I am in my 50s and have a phobia of motorway driving, which means I haven’t driven on one for some years. As my son grows up and we need to drive around more for his activities, it’s essential that I overcome it. I’ve been to many therapists but none seems to be able to figure a way forward. One driving instructor suggested that I may have horizontal vertigo, which might be the case as it’s not really travelling at speed or other cars that worry me.
TANYA SAYS A phobia is exactly as you have described: an aversion to a situation that’s caused by catastrophic thinking which doesn’t fit the reality of the risk. As you’ve discovered, it can become entrenched and restrict everyday life.
When we feel highly anxious, we go into survival mode and our instinct is either to fight or run away to avoid the risk. By avoiding driving on motorways, you’ve embedded the belief you’re in danger. You have an irrational perception of risk as you have no evidence to challenge it. To
You need to build your confidence and break down the fear
overcome this, you may need cognitive behavioural therapy (CBT) to help combat negative thoughts.
It’s important to understand what underpins anxiety. Sometimes, a bad experience can cause an aversion to a specific situation because each time we’re exposed to that situation our anxiety is triggered. However, your driving instructor has suggested another possible cause, which sounds like benign paroxysmal positional vertigo (BPPV). This is a common cause of vertigo and symptoms include dizziness, abnormal rhythmic eye movements and nausea. It can arise from a problem in the inner ear and would need to be assessed and treated by a doctor.
Whatever the underlying cause, anxiety has affected your driving confidence to such a degree that it’s restricting your life and possibly your son’s if you can’t take him to activities. Additionally, if left untreated, anxiety can spread into other areas of life.
Confronting your phobia with an experienced driving instructor will enable you to challenge it one step at a time, build your confidence and break down irrational fears.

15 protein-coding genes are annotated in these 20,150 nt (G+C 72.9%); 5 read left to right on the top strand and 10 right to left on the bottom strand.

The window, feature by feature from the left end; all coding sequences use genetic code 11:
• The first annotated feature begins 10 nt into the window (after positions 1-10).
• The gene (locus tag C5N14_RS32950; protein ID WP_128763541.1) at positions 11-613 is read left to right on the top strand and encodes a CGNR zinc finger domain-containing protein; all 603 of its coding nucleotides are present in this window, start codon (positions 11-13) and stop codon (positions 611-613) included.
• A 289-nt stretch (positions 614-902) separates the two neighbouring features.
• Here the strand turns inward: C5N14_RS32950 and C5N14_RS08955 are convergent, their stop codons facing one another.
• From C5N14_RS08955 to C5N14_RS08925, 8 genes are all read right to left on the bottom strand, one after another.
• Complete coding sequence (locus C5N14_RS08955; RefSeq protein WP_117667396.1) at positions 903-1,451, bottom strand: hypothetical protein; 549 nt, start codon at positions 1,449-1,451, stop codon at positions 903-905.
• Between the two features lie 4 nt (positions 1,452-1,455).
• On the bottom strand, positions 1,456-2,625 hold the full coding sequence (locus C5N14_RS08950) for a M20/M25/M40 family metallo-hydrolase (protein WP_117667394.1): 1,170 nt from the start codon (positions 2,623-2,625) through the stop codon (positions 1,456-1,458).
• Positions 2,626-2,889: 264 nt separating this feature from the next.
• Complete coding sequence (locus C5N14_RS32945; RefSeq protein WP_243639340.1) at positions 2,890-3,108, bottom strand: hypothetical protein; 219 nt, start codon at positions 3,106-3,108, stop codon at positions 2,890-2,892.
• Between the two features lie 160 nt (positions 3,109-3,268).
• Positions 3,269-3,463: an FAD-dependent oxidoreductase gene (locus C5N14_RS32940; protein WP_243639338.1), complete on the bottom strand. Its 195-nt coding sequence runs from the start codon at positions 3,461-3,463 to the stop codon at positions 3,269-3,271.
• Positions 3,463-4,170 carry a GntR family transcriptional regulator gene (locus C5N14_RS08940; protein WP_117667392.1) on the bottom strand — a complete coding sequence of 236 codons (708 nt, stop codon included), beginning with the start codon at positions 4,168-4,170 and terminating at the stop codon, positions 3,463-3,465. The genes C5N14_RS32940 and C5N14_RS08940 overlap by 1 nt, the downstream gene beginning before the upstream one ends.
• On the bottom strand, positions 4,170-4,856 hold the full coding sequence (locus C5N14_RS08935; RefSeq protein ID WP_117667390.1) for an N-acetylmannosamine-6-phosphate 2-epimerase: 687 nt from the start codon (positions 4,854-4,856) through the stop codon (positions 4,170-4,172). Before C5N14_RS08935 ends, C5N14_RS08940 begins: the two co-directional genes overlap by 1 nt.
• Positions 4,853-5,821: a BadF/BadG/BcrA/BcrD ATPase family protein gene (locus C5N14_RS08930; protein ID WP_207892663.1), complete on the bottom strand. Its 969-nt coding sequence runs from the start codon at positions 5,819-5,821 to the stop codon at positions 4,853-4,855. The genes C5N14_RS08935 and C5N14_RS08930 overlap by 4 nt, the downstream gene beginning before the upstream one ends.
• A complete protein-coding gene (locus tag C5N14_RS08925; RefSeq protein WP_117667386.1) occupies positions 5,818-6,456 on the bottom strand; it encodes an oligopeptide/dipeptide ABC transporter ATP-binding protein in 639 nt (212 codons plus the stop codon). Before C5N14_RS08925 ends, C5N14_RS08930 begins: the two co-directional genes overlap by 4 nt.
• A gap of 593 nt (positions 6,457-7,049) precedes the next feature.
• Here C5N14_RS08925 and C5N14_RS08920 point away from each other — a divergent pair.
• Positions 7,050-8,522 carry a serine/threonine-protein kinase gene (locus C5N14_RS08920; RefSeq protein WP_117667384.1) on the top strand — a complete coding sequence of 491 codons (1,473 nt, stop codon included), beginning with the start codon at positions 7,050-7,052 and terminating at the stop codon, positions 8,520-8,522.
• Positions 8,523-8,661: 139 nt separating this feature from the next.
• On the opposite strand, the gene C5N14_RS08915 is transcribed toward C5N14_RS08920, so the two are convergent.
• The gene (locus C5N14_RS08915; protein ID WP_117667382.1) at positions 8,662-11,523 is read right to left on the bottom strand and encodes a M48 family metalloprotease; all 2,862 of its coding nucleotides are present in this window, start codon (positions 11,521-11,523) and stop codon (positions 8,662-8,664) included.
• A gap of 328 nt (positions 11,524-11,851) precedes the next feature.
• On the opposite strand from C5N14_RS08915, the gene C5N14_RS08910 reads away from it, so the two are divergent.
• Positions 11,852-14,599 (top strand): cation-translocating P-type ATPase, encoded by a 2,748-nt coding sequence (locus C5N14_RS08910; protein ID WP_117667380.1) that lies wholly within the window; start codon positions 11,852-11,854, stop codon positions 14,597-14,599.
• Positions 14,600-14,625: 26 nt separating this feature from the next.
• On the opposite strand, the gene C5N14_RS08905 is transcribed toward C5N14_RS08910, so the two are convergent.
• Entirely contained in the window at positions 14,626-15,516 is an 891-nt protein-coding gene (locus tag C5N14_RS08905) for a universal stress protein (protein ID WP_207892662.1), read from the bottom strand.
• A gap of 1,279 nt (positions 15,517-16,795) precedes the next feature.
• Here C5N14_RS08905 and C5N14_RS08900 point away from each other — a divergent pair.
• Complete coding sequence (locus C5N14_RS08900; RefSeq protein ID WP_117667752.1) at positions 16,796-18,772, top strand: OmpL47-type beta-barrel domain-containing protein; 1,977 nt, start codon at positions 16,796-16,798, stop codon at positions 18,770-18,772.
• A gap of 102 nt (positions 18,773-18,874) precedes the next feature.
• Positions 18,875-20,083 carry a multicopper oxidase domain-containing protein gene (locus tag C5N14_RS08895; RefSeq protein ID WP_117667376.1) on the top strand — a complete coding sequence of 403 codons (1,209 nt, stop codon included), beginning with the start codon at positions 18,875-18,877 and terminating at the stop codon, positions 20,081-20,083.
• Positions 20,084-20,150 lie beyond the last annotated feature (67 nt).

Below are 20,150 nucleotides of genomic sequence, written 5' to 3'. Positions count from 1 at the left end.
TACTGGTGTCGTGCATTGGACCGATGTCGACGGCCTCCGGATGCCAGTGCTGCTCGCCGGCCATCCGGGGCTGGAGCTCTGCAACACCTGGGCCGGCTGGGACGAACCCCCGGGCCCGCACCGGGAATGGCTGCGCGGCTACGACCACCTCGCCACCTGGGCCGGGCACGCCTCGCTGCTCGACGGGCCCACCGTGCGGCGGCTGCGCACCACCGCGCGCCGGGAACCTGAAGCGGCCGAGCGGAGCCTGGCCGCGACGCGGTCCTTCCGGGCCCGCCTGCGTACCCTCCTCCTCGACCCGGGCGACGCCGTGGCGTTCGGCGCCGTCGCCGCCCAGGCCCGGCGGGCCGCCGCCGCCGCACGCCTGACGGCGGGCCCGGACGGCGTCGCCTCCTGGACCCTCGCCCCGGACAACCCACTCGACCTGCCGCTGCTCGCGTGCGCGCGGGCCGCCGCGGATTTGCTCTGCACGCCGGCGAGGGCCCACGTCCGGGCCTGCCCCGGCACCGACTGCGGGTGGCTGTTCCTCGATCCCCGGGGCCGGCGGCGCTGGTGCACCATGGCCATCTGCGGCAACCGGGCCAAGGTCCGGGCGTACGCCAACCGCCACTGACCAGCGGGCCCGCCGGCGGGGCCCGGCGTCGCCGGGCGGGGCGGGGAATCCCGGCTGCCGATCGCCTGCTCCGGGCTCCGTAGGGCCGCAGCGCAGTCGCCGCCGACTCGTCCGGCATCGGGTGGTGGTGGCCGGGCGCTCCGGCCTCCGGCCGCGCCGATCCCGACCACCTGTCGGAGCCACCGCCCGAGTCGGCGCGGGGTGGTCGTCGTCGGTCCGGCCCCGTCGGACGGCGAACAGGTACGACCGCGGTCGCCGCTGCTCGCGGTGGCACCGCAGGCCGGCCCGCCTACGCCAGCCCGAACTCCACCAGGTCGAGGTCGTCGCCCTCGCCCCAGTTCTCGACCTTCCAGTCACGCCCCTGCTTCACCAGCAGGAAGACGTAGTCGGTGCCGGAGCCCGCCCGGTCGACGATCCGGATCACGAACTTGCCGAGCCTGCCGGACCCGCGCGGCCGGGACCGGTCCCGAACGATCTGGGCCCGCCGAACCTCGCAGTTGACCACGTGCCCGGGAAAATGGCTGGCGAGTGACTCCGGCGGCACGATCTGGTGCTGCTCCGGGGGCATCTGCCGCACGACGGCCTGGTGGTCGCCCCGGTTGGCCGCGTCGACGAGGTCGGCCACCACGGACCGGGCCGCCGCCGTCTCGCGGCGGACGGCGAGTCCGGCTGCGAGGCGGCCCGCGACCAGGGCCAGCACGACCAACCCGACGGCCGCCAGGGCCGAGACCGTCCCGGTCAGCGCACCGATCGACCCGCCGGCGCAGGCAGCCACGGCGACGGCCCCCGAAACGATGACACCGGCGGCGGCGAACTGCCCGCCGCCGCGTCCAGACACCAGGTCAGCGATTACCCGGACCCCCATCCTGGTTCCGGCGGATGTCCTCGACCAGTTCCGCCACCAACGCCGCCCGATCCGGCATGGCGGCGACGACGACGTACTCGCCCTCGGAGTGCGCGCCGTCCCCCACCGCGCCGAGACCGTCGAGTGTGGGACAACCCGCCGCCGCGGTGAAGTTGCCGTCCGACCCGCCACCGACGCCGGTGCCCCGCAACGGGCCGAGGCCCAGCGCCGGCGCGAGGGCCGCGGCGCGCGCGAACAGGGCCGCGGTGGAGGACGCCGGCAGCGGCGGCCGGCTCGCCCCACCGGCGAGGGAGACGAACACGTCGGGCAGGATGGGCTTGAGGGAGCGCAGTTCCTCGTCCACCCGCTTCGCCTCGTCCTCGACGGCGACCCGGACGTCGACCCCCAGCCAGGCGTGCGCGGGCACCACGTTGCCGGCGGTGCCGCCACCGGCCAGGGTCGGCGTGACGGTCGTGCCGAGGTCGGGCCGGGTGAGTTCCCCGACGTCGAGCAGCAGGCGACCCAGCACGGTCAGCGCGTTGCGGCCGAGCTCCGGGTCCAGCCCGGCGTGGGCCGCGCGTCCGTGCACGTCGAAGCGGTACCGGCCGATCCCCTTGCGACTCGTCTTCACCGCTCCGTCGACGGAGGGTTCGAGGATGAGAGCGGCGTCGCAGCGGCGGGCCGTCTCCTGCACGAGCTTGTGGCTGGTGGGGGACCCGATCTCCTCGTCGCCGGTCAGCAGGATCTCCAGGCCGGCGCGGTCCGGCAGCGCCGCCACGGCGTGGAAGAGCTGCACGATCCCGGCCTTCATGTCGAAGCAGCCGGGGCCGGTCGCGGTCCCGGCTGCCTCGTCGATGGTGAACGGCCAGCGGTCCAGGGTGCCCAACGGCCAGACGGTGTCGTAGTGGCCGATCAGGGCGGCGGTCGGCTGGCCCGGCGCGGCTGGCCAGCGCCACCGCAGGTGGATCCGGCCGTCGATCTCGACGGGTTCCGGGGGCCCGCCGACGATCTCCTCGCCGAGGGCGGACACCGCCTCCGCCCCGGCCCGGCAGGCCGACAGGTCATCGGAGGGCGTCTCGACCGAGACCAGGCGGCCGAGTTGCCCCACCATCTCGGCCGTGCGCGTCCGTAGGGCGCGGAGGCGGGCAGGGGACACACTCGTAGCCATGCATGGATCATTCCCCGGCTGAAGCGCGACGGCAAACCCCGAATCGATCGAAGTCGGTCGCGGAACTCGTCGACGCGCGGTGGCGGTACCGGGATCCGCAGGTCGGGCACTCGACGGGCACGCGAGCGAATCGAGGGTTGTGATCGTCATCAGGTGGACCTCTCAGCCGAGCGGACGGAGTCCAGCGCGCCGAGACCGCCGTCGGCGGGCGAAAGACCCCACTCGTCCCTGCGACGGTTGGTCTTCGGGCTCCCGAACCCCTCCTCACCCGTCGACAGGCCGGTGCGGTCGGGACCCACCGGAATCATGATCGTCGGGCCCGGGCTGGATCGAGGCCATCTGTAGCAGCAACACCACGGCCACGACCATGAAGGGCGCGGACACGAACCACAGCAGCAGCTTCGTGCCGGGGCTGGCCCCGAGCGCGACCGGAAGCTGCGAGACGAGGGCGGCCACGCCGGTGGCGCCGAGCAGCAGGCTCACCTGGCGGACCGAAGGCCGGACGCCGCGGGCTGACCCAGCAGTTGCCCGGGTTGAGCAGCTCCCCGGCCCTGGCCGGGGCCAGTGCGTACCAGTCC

For this to work, you need to address how to manage escalating levels of anxiety and learn to keep calm, because if you white-knuckle each small driving step, your anxiety levels will only reinforce your belief that you can’t cope. To manage this, I’d suggest learning psychological and behavioural skills first.
Cognitive behavioural therapy is an evidence-based approach for the treatment of anxiety disorders. The physiological symptoms of anxiety are mastered by learning ways to calm your body through breathing and relaxation techniques. Apps, such as Headspace and Calm, might help you practice this through mindfulness.
Mastering anxious thoughts that crowd your mind as you attempt motorway driving requires the ability to recognise them as irrational when they come to you. Using your rational brain, you can learn to block the thoughts, distract yourself from them and challenge them by talking back to them. You can also practise mind and body techniques while watching online videos of this from the driver’s perspective.
If you are seeing a GP to discuss vertigo, ask for a referral for CBT. Alternatively, you can find a private practitioner at bps.org.uk or cbtregisteruk.com. See also: anxietycare. org.uk/phobias/driving-phobia/.
Professor Byron is a chartered clinical psychologist. Each month, she counsels a reader going through an emotional crisis